The city of Albuquerque, New Mexico, is about to start putting its money where its mouth is. The City Council unanimously passed a resolution last year calling for the city to get 25% of its energy from solar by 2025. Last week, Senator Martin Heinrich was on hand with councilors Pat Davis and Isaac Benton to announce the first step toward achieving that goal. “Why on earth would Albuquerque not be a leading solar city nationwide?” Heinrich asked. “We have all the resources in the world.”
Thanks to efforts by Heinrich, Albuquerque will be eligible for up to $25 million in federally backed bonds to pay for the purchase and installation of solar panels on dozens of city buildings. The solar panels are expected to be in operation within two years and will significantly reduce the city’s utility bill for electricity. The city will also train local workers to install the panels. Voters must now approve the plan to issue $25 million in renewable energy bonds.
The city currently gets 3% of its energy from solar, said Sanders Moore, the director of advocacy group Environment New Mexico. City councilor Davis says the first phase of the project will take the city about halfway to its goal of being 25% solar. The legislation will outline which city buildings will be the next ones to get solar energy. “People should be proud of our city today,” Davis said. Albuquerque currently ranks ninth among US cities in total solar power generated and fourth in solar power per capita according to the Shining Cities 2017 report.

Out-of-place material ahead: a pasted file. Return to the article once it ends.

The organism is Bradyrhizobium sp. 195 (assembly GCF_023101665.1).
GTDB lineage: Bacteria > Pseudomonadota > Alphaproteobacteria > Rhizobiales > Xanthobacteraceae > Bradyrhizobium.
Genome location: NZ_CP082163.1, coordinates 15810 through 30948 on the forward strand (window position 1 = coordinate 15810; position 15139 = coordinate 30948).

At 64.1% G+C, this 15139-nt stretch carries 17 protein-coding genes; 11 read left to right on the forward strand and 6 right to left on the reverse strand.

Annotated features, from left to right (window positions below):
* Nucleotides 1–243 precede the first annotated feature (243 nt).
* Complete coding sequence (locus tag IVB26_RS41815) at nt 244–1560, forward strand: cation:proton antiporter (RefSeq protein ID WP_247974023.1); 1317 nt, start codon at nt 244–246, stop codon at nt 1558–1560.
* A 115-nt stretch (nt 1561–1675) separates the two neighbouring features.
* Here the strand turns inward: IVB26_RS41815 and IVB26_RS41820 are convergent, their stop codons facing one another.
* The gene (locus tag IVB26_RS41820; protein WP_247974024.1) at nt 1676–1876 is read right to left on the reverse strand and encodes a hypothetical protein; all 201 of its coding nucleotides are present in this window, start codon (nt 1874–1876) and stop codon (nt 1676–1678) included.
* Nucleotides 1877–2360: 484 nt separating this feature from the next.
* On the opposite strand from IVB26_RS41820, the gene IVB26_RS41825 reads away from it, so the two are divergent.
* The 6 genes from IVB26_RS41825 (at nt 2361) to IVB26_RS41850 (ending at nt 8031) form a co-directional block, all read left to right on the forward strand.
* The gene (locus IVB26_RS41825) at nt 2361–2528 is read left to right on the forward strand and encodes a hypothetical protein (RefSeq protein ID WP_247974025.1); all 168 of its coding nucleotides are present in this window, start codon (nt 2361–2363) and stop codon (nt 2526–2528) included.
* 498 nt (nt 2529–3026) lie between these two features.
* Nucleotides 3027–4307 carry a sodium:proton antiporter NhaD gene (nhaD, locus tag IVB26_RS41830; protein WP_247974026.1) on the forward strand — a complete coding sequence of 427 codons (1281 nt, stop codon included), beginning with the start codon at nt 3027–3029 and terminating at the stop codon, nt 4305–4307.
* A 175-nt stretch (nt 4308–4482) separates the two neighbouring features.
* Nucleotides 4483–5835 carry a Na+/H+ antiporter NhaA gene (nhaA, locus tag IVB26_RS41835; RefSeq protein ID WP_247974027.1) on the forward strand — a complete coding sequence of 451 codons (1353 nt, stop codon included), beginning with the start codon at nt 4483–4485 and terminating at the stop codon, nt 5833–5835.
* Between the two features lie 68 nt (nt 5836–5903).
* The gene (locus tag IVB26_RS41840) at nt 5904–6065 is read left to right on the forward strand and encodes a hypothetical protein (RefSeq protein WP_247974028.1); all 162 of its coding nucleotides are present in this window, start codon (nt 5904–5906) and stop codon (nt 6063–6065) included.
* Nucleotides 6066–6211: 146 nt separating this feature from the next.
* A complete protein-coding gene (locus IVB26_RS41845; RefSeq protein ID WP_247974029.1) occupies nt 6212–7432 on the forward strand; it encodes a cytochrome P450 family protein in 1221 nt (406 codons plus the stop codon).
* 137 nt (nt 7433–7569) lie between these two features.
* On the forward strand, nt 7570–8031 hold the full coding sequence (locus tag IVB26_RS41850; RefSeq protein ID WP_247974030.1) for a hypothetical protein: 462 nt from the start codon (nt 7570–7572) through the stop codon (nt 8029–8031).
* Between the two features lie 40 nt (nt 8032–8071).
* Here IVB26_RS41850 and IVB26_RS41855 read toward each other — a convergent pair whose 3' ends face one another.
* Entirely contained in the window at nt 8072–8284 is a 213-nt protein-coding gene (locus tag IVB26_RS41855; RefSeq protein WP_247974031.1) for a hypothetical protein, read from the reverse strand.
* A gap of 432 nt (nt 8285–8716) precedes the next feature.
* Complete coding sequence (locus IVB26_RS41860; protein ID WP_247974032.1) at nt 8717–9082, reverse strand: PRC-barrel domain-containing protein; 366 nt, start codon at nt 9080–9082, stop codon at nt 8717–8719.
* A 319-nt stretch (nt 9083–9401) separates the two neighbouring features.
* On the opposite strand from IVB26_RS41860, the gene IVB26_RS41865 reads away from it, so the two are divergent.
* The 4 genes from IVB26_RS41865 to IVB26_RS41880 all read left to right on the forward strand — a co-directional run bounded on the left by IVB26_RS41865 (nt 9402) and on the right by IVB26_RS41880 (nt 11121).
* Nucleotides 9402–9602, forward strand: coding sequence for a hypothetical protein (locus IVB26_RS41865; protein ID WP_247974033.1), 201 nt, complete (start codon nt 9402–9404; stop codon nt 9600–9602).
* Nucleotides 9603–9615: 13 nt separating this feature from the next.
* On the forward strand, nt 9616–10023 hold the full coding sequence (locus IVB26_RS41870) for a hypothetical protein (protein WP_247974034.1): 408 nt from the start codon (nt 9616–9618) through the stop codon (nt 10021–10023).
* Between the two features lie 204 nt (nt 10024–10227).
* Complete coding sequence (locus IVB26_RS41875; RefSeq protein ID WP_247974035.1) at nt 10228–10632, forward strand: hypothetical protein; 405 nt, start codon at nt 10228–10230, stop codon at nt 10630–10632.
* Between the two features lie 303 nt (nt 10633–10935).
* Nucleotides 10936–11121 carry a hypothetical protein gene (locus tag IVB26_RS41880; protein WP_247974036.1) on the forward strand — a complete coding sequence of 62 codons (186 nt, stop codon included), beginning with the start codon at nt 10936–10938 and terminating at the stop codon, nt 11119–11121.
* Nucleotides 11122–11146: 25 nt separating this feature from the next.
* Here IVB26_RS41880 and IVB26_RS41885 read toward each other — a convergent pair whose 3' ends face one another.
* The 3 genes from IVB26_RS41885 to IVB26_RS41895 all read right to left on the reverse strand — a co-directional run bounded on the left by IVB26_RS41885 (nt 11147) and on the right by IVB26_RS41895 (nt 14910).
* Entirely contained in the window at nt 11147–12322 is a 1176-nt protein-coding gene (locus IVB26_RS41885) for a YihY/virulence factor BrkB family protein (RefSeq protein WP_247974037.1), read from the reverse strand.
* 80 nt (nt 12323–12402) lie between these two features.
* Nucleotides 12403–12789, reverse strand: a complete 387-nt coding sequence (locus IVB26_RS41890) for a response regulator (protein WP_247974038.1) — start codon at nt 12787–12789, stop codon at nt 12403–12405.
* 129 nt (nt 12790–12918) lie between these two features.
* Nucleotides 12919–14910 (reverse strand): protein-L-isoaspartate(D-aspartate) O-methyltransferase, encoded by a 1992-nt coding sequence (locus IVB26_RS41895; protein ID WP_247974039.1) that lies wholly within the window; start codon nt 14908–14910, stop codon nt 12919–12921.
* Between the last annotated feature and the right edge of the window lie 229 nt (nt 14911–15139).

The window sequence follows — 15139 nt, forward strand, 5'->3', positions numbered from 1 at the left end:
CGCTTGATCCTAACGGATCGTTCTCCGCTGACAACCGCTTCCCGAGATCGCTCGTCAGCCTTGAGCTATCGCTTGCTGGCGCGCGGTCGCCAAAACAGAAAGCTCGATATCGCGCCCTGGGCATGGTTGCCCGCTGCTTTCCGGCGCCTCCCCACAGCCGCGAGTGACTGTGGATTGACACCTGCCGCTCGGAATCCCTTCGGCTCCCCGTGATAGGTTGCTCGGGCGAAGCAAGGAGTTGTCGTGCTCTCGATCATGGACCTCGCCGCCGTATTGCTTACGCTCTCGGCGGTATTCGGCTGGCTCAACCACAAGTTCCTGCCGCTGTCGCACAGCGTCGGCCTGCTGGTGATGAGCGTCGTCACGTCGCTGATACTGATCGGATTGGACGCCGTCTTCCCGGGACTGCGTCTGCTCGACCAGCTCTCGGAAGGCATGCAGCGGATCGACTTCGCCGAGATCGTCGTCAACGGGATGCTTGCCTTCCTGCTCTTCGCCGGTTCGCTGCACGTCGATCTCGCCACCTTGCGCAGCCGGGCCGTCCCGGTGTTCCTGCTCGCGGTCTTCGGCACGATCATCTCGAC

Moore said the city’s high ranking is thanks to businesses and homeowners who have made the switch to solar power. The state as a whole has pushed back against those who oppose investing in clean energy, especially in areas of the state with long histories of support for the oil and gas and coal industries. She said New Mexico is the second sunniest state in the country but ranks just 13th among all states in terms of the percentage of solar power it generates. New Mexico today gets only 3% of its electricity from solar energy.
Source and photo credit: Albuquerque Journal